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I am trying to debug a broken query. The query uses Left$([blahblah],4) instead of Left([blahblah],4).

What is the difference between the Left() and Left$() functions in Microsoft Access?

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The trailing $ is a type declaration character for the String data type in VBA.

The result returned from Left$() is a string, whereas Left() returns a Variant.

You must use Left(), not Left$() if there is any chance of Null values, since the Variant can be Null but the String cannot. To demonstrate that:

  1. Press Ctrl+G to open the Immedate window.

  2. Enter: ? Left(Null,1) The answer is Null.

  3. Now enter: ? Left$(Null,1) This generates Error 94. Since the result should be Null, and the String cannot be Null, you receive the error, "Invalid use of Null".

If you are dealing with string values, in VBA code, Left$() will be slightly more efficient, as it avoids the overhead/inefficieny associated with the Variant. However, if there is any chance that Nulls may be involved, use Left(), or else explicitly handle the Null with something such as Nz().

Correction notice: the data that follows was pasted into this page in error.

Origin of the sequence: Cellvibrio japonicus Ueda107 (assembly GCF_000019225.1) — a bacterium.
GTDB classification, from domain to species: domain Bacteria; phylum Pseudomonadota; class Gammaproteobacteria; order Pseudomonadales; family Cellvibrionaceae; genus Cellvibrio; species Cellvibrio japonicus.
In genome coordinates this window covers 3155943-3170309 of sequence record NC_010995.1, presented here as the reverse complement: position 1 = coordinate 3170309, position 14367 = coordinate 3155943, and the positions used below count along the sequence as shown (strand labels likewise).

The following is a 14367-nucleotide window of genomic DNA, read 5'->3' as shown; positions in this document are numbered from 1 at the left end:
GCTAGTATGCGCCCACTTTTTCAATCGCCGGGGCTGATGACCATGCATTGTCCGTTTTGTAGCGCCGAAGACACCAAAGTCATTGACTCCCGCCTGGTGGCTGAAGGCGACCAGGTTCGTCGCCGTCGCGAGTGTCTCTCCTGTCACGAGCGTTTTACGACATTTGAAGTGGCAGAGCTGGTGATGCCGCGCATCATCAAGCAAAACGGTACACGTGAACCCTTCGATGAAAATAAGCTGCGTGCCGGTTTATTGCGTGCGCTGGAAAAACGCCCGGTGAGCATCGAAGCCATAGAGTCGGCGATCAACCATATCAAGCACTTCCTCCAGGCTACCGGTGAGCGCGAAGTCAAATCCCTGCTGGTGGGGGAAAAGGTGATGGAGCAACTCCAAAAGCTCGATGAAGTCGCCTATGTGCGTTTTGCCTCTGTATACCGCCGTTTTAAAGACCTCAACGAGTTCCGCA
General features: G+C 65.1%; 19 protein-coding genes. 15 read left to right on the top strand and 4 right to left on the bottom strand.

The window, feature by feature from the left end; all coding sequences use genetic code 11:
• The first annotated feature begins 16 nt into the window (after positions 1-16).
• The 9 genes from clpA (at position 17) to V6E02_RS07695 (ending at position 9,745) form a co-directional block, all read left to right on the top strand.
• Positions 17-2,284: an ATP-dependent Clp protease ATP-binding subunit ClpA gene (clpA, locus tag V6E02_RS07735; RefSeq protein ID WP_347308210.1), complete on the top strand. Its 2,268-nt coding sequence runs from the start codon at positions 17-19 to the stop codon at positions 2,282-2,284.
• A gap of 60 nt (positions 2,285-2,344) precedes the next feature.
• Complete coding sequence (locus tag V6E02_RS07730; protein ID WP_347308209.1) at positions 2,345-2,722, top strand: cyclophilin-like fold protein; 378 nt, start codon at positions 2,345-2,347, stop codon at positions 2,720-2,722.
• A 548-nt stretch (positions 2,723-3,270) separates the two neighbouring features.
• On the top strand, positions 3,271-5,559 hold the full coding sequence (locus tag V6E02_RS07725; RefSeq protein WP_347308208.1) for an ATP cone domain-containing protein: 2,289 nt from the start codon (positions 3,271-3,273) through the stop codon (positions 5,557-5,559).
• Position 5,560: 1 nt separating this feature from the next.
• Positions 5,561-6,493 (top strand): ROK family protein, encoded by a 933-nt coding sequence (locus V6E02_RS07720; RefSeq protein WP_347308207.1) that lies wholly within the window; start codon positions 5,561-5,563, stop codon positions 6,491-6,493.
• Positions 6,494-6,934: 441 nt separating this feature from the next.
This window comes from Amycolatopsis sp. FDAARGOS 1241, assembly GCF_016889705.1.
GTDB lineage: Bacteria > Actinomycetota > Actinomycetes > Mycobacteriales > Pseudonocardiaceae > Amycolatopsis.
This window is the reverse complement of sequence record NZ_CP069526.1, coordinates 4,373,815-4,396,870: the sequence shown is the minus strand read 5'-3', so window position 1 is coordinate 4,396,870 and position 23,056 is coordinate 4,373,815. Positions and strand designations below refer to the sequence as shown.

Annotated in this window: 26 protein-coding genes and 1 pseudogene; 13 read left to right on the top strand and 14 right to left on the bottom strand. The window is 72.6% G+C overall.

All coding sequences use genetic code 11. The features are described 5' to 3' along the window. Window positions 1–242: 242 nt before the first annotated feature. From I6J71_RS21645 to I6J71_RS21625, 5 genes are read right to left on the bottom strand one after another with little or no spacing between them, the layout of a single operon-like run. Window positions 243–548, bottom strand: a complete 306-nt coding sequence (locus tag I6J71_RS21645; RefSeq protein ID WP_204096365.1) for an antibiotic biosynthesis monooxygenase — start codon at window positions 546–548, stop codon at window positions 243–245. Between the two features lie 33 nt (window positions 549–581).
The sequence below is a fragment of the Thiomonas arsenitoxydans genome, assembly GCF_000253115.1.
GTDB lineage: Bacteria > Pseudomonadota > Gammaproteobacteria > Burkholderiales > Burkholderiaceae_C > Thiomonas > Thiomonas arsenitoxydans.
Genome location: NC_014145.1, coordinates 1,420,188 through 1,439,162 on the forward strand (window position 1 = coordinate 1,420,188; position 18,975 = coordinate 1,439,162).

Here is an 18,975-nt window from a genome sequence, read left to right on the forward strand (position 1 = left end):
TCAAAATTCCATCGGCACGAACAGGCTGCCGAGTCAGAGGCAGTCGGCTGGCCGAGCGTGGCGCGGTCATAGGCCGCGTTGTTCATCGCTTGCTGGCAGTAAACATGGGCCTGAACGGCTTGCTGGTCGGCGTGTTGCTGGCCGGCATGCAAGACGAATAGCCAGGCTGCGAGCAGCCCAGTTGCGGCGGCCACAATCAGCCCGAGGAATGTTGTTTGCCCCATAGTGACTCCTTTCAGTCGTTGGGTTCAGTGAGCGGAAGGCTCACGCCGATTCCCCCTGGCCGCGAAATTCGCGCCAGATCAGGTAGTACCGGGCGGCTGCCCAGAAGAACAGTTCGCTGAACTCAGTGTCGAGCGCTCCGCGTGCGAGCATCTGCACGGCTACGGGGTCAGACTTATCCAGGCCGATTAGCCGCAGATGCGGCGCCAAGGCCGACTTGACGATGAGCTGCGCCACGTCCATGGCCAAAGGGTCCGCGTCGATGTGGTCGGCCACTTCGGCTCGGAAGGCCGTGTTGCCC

left$() will return a string or generate an error if passed NULL

left() will return a string or NULL if passed NULL

More information on Nulls: http://allenbrowne.com/casu-11.html

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The only difference is that Left accepts Null while Left$ does not.

If passed a string, both return a String. VarType: vbString

If passed Null, Left returns a Null value. VarType: vbNull

They both runs at the same speed, about 12 mio. iterations pr. second, thus of no importance. Actually, if many samples are recorded, Left in average is a fraction faster than Left$.

So, to put it short: Use Left$ if you wish to raise an error on a parameter value of Null, otherwise save your typing.

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    Left$ forces you to treat a string as a string, which forces you to deal with NULL values early on, before you pass them to something that wants a String and blows up with a type mismatch or invalid use of null. That "save your typing" advice also extends to "rely on implicit type conversions everywhere and use Variant instead of String when you're passing values to functions and procedures. Can't agree with that. – Mathieu Guindon Jul 14 '17 at 17:14

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